Football writers are reluctant to reveal their sources, but here JACK IRVINE tells the details behind the exclusive story of the ground-breaking transfer of former Celtic striker Mo Johnston to Rangers.


The Sun has been a potent force in Scottish journalism since its launch in 1987.

However in the first couple of years under my editorship there was always a degree of resistance to this “English interloper” into the cosy world of Scottish newspapers then dominated by The Daily Record.

That all changed on July 10, 1989 with a Sun front page headline that read simply “MO JOINS GERS.” Since that day it’s the one story that I am repeatedly questioned about and the one surrounded by myth and misinformation. Did I pay Graeme Souness £100,000 for the story? Was it Rangers owner David Murray or Maurice Johnston’s agent Bill McMurdo who delivered the goods? Why did the Daily Record fail to pick it up when it hit their desks on the evening of July 9?

Well, the truth is much simpler and at the same time an example of good old fashioned journalism and gut instinct tinged with the wee bit of luck that every reporter needs

At the end of June I had attended a Press Fund Charity lunch at the Marriot Hotel in Glasgow. To my delight I won the raffle which was a week for two in Majorca. That evening I showed the hotel details to my wife who said: “What a dump, I’m not going there. Take one of your golfing pals.” I arranged to do just that.

A couple of days later Graeme Souness called me. I had got to know him and Walter Smith because of the number of stories we had broken about Rangers and we had always got on well.

Souness indicated that he had heard about my win and he would be visiting his kids in Majorca following the breakdown of his marriage. His former wife was staying with her parents, who had been resident on the island for a number of years, but he would only be able to see the children for a couple of hours a day and would have a lot of time on his hands.

“How about we team up when I’m there? “said Souness. “And we can play golf and soak up some sun?”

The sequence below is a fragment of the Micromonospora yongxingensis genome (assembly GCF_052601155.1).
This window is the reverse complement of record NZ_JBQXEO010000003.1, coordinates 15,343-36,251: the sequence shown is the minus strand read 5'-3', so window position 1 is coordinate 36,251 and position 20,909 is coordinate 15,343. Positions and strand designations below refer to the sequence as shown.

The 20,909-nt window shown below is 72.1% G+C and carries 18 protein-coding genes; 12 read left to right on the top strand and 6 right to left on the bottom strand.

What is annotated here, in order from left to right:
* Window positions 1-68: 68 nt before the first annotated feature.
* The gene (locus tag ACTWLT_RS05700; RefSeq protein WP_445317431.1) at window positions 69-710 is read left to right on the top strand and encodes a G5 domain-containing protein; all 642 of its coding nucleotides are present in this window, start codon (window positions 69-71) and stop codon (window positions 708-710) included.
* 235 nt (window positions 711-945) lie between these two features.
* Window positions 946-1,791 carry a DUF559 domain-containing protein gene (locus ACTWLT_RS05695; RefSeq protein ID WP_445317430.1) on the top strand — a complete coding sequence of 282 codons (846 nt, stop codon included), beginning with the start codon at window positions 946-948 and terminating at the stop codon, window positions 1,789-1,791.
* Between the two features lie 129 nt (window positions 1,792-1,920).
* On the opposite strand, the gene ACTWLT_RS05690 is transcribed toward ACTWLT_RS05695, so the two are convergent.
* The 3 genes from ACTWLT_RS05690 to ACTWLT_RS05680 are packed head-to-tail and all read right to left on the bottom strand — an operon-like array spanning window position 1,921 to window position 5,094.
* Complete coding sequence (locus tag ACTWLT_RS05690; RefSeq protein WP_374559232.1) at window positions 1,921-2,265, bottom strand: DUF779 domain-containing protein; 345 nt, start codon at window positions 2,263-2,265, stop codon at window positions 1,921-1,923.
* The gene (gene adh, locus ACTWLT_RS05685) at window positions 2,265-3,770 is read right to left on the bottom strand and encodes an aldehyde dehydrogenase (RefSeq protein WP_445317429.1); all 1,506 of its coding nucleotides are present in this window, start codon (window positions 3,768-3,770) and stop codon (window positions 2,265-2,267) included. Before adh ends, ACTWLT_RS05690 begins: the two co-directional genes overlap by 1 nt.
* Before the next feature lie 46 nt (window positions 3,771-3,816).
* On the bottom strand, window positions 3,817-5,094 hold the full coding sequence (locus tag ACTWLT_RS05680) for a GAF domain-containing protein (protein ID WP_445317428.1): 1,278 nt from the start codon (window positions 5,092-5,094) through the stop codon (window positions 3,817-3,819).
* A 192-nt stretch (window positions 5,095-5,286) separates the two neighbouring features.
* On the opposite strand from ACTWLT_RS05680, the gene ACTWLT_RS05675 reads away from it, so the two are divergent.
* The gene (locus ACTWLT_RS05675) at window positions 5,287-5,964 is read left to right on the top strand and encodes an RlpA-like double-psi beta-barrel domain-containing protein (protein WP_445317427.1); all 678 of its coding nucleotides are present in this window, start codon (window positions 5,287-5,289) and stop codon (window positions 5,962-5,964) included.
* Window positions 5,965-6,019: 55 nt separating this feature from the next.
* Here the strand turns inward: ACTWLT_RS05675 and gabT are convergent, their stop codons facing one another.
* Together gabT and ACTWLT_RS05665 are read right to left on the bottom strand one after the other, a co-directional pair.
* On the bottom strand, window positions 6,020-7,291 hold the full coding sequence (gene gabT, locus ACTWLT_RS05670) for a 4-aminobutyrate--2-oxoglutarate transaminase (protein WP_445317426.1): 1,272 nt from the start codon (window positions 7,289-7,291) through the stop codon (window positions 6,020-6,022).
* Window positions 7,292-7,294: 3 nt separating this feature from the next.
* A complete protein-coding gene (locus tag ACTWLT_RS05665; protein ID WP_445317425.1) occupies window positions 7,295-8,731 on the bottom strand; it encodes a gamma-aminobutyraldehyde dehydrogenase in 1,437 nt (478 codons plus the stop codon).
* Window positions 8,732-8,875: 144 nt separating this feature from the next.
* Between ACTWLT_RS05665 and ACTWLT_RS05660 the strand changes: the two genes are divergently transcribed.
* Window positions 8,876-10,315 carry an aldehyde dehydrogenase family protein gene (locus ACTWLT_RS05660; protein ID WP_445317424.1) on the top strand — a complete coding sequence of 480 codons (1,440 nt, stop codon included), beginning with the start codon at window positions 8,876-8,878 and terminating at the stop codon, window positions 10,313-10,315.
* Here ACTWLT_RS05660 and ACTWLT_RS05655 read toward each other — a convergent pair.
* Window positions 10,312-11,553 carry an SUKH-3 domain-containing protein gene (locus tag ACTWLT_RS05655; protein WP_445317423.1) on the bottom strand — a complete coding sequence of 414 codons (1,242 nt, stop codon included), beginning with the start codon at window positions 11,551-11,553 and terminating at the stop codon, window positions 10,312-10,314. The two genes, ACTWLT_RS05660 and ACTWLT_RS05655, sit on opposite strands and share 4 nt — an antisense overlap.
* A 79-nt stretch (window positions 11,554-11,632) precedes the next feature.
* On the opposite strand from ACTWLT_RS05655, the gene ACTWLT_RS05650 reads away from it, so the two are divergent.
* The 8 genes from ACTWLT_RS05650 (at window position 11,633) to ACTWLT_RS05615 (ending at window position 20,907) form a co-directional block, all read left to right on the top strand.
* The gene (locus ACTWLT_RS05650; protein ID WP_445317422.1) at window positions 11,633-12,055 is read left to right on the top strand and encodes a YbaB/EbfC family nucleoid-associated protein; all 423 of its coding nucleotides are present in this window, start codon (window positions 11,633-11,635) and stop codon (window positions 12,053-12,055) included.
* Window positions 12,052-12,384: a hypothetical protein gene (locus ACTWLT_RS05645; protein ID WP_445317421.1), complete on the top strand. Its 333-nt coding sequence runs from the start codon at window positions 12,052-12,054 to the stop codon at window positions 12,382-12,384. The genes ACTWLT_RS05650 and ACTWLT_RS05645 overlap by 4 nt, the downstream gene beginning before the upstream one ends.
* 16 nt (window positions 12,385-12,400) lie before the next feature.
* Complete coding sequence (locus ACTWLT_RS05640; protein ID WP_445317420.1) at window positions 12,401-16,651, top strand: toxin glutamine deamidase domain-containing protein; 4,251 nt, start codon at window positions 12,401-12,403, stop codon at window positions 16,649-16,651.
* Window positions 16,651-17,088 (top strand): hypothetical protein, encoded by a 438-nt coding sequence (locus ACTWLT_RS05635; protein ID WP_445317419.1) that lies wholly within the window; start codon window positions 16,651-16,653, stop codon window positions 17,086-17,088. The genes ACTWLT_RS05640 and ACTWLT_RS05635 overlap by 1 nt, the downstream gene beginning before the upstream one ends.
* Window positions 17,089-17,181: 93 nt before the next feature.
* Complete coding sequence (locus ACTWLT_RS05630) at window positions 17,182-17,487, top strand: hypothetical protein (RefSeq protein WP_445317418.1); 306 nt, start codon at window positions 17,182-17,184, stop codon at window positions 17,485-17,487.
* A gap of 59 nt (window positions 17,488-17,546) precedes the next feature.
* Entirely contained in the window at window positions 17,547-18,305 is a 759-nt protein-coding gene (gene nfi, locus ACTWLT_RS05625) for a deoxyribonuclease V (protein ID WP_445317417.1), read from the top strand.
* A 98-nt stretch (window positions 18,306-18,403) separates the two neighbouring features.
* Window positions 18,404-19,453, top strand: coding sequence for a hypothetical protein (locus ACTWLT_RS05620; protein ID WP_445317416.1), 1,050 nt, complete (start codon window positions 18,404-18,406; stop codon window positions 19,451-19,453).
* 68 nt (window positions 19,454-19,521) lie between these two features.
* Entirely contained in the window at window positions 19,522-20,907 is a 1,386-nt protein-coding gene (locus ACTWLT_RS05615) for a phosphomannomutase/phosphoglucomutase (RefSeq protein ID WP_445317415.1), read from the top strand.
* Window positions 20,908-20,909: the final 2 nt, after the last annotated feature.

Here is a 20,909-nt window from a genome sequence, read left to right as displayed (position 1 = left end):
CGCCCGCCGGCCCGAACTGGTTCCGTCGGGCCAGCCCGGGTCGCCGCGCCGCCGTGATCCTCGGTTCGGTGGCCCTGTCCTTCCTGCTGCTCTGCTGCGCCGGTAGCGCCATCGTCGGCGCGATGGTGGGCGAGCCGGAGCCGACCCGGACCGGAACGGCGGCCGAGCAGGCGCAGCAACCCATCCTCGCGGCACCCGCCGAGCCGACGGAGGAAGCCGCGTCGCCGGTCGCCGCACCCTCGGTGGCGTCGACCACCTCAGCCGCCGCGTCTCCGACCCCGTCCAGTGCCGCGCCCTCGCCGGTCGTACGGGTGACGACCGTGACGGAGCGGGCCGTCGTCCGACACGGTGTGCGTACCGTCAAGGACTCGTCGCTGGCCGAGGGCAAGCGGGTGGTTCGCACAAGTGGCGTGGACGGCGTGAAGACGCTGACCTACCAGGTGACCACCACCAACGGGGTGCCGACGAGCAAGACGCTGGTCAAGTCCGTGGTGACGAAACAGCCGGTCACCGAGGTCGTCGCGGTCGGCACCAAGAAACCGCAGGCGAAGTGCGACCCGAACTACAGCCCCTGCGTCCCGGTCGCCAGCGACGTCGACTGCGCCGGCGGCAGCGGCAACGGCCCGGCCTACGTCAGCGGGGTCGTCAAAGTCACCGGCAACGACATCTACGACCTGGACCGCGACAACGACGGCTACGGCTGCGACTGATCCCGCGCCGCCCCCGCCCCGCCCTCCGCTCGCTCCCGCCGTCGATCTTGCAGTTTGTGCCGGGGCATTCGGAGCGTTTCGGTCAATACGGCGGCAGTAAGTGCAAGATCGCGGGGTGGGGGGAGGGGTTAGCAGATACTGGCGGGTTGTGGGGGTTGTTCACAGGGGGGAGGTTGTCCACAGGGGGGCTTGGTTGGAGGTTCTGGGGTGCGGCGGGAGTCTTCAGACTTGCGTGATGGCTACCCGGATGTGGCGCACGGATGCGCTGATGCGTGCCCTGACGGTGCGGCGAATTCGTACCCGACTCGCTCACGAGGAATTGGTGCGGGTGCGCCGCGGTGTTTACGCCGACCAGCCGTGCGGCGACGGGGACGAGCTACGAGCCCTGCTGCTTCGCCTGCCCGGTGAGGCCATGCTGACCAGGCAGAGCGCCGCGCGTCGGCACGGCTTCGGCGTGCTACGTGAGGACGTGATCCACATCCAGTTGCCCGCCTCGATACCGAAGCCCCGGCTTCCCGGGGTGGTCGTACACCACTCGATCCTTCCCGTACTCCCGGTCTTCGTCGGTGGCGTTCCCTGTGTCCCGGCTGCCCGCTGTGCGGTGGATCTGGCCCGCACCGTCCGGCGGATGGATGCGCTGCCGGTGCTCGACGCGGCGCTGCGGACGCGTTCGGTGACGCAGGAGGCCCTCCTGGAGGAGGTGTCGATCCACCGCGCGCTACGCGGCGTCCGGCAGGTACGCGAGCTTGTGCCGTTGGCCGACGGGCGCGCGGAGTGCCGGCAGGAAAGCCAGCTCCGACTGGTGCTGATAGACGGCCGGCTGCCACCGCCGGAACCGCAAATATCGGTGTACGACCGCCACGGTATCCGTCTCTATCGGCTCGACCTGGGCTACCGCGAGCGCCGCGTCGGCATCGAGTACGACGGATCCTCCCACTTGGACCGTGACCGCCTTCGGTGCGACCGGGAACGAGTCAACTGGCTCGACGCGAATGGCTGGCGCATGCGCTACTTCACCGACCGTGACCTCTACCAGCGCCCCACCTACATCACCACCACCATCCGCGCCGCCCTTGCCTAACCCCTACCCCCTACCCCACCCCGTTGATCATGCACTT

Sneakily I then up upgraded our run of the mill hotel to the five star Sheraton Son Vida where Souness would be staying. Naturally I didn’t share that information with Mrs Irvine.

The pattern was the same every day for the next week. Lying by the pool (oddly the place was deserted), lunch, golf for me and my mate (Graeme didn’t play in these days) then out for dinner every night to the island’s finest restaurants where Graeme was instantly recognised from his days with Liverpool and Sampdoria.

Round about the third bottle of Rioja, Souness would always ask the same question, “Should Rangers sign a Catholic?”

Now remember Souness was married (or about to be unmarried) to a Roman Catholic and as an Edinburgh lad he had never really experienced sectarianism until he joined Rangers in 1986 as player/manager.

He knew only too well that things had to change at Ibrox if only to give them access to top continental players, but I must stress that the questions and the conversations were non-specific and extremely general.

However, I had observed that every day as we lay by the pool Souness was repeatedly approached by a waiter to be informed that a “Mr Rodger was on the phone from Scotland.”

Mr Rodger was the legendary sportswriter Jim Rodger of the Daily Mirror. I say “sportswriter” but to be perfectly honest the then 66-year-old was probably the worst writer in the business. However his contacts were legendary and he had access to every leading football manager in the world, not to forget The Pope and Prime Minister Margaret Thatcher who he insisted on calling “hen.”

Souness kept his cards close to his chest and I assumed that Jim was talking to him about some future transfer because the Daily Mirror man was notorious for acting as a go-between between managers and agents. Whether the Mirror ever benefitted from this inside information is a mute point. They were certainly going to miss out in a few days time.

I flew back to Glasgow on the Saturday July 8 to be informed by my wife that we were buying a new house. I think that was my punishment for the Son Vida. Souness was flying back to Edinburgh on the Sunday.

As I’d been skiving for a week I felt obliged to give my deputy the Sunday off and take the editor’s chair. Early in the afternoon our young gofer, a 16-year-old schoolboy called Keith Jackson [now a respected sports writer with the Daily Record] nervously popped his head round the editor’s door and asked if he could speak to me.

The conversation was surreal.